Be careful squeezing the nickel when it comes to preventative maintenance on the truck that makes your living possible and supplies your family with a car, food and a roof over their heads. What is the most important item in your life? If you are a trucker, keeping your wheels rolling is imperative to staying alive! It sounds dramatic, but it is true. Neglecting problems and ignoring preventative maintenance issues is one of the worst things you can do – so don’t do it!
We recently removed a torsional damper from an ISX with 680,000 miles. The silicone “fluid” inside it had been hard for quite some time, negating the purpose of the damper, which is to help eliminate torsional vibrations. As I have said many times before, once this happens, stuff starts to crack and break – things like crankshafts, camshafts, alternator and compressor brackets, flywheel bolts, input shafts on the transmission, U-joints and carrier bearings.
Think about this Kenworth with the destroyed torsional damper. We are replacing the damper, installing a mercury-filled engine balancer and the timing case cover. But what else is about to fail? This truck could turn out to be a mechanical disaster. It would be interesting to follow the failures of this truck for the next five years. How many times have you heard someone say their truck is a LEMON. Is it? Or were the problems created because of a faulty torsional damper that was neglected or ignored? If your engine isn’t running smooth, don’t ignore the symptoms – that will only manifest into greater problems.
Our dyno is our best diagnostic tool when it comes to those hard-to-find issues. We recently had a customer visit us because his CAT 6NZ was bucking, sputtering, hesitating and generally running rough. When we ran it on the dyno, we found this was no stock 6NZ, but a fully-built motor with a performance cam and marine injectors. It put down 840 HP and 2,500 TQ on the first pull, all while running rough. Once we reviewed the data, the source of the problem became clear. Fuel pressure was dropping from about 90 psi to 30 psi from before the cylinder head to after the cylinder head. With a sight glass in the fuel line, we verified there was air in the fuel.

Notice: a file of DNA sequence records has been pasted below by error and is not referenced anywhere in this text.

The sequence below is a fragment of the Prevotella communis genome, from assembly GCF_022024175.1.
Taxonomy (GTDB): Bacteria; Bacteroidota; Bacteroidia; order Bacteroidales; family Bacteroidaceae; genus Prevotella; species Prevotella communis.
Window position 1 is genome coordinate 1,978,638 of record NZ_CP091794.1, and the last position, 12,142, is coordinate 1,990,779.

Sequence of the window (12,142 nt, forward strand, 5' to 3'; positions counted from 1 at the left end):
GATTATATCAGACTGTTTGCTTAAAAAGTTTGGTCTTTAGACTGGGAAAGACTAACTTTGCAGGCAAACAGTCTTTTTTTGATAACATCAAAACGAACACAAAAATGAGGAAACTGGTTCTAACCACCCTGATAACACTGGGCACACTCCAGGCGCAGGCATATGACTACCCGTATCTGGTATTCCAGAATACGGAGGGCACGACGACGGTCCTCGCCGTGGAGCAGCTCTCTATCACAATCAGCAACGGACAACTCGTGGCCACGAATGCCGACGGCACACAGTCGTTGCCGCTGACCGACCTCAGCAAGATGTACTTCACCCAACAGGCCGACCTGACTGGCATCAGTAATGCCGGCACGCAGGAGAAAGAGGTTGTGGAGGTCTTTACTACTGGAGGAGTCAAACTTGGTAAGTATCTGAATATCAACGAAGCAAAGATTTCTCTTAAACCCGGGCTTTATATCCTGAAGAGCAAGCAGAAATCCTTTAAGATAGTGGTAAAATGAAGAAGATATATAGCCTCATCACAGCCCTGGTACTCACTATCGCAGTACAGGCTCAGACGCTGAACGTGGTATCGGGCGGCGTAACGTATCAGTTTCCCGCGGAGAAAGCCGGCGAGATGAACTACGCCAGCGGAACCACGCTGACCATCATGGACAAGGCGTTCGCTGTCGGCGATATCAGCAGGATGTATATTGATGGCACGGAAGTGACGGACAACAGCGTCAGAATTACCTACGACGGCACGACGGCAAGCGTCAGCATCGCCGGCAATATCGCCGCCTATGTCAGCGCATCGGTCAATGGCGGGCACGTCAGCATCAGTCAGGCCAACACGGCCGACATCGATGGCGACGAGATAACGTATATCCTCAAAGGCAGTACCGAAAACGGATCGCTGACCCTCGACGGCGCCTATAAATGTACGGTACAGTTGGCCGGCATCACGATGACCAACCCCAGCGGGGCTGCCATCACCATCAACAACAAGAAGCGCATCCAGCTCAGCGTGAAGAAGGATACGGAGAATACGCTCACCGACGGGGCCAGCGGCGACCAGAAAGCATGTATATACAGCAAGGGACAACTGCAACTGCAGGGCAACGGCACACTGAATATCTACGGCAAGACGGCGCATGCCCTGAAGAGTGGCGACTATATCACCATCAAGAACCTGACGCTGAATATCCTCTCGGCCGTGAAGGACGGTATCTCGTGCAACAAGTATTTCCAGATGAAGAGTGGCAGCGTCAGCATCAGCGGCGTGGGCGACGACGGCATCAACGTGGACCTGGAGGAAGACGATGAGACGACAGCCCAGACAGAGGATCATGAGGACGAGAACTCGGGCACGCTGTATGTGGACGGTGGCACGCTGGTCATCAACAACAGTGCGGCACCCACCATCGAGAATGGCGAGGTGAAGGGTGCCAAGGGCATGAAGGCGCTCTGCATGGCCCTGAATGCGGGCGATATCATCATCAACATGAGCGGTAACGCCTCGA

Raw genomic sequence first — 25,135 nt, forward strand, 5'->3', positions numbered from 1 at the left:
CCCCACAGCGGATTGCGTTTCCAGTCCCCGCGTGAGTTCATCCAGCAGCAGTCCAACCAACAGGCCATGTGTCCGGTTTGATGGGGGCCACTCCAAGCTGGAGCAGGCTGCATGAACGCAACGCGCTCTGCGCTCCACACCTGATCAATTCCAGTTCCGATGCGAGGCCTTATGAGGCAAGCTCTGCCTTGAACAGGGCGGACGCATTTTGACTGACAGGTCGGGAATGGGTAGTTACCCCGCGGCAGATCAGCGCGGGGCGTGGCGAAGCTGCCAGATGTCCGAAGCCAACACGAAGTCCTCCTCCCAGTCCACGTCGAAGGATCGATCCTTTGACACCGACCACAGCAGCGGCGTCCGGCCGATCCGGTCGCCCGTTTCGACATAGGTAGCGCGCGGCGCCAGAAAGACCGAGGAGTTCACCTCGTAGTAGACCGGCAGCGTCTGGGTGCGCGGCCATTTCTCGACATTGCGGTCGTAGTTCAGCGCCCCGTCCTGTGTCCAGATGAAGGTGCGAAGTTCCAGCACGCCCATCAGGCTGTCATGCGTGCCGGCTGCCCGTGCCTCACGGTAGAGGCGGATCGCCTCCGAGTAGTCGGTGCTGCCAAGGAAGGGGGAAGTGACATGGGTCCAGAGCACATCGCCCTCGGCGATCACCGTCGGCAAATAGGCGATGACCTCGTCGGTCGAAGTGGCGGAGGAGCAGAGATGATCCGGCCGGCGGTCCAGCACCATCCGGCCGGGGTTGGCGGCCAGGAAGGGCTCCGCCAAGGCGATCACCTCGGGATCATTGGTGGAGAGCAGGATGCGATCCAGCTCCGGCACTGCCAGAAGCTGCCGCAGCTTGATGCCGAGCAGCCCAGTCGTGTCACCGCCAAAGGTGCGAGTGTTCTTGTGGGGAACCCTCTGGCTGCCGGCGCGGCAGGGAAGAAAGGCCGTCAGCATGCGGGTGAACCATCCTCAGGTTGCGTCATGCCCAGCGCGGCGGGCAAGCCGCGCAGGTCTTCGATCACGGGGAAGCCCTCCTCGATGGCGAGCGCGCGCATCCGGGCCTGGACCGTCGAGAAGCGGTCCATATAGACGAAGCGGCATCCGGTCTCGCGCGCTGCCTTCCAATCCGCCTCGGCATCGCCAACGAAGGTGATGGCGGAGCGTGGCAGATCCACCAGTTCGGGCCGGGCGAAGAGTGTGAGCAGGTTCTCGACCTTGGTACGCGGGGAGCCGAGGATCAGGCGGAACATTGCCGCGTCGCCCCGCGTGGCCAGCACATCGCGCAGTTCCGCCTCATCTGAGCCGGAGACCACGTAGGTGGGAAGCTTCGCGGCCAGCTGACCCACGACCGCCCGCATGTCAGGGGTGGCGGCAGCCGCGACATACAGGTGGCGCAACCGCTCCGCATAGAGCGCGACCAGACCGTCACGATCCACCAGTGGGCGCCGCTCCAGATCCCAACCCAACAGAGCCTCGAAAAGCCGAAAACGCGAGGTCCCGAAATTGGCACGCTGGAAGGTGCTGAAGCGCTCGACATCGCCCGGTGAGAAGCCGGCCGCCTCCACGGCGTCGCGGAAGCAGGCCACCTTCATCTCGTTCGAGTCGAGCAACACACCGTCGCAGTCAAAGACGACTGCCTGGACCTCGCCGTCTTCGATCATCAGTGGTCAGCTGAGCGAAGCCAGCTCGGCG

After more digging into this rough-running 6NZ, we found the primary air filter housing was cracked and letting air in the fuel. As for the lack of fuel pressure and/or volume, it had stock fuel lines and fuel pump and it seemed those marine injectors were demanding more than a standard 6NZ. The customer opted to make the repairs himself. For experimental purposes, we put a FASS system on the truck that increased fuel pressure and reduced air in the system. The result was 870 WHP and 2,600 WTQ, which means this 6NZ was making 1,000 flywheel HP (accounting for 15% drivetrain loss). We encourage owner operators to save money by learning to repair their own trucks, but if you get stuck with a problem you can’t figure out, bring it in.
If you listen to our radio show with Kevin Rutherford (The Power Hour, on Tuesdays from noon to 2 pm EST), all the owner operators that call in and complain about poor fuel mileage do not have a turbo boost gauge or do not know what it means. My first question is always, “How much boost do you use when driving on the level and the wind is not blowing?” Many times, the answer is, “This is an old fleet truck and it didn’t come with a boost gauge.” My friends, the boost gauge kit is only $68.00, and it is easy to install – in fact, you can install it in your driveway or in the truck stop parking lot. If they have the boost gauge the answer is usually around 18 psi on the level. My trucking friends, there is NO fuel mileage at 18 or more psi of boost on the level.
There could be many reasons why it is taking all that boost to move your rig at the speed you have chosen. First, try slowing down 5 mph and see if the boost drops 5 psi or more. Here is a list of other possibilities: the turbo could be too small and creating too much back pressure; the mufflers could be clogged or restrictive; the gap between the trailer and cab is too large (air can only jump 36 inches at highway speed); the trailer is loaded wrong; the exhaust manifold is undersized and will not allow the exhaust to escape from the engine; the truck is geared wrong; a bad ECM program; or you are NOT paying attention to the boost gauge and/or using cruise control on rolling terrain. I truly believe that driving is 66% of fuel mileage!
Recently I had an owner operator call who could not drive his DDEC5 under 18 psi of boost on the level. This trucker was from Minnesota and never gets East so I could not see the truck. After a few long conversations, I realized that someone had installed a 12.7 turbo on his 14-liter engine. I shipped him the performance turbo we use on a 14-liter Detroit, and with the same load and speed as before, his boost went from 18 psi to 8 psi. That was a gain of 1.25 mpg, less exhaust gas temperature and a more free-running truck.
If your engine has EGR and a variable geometry (VG) turbo, the variable geometry section of the turbine housing may not be opening properly, soon enough or not enough. All three symptoms will lower your fuel mileage, cause the truck to drag and increase the exhaust gas temperature. Our engineering department can design an ECM program for your engine and your driving conditions.
As you can see, many items determine fuel mileage, but it’s up to you to make the changes to your truck and your driving to optimize your mileage. Stop squeezing nickels and start driving a powerful and efficient rig! Got problems or questions? Call me or Andrew Wilson at Pittsburgh Power in Saxonburg, PA at (724) 360-4080.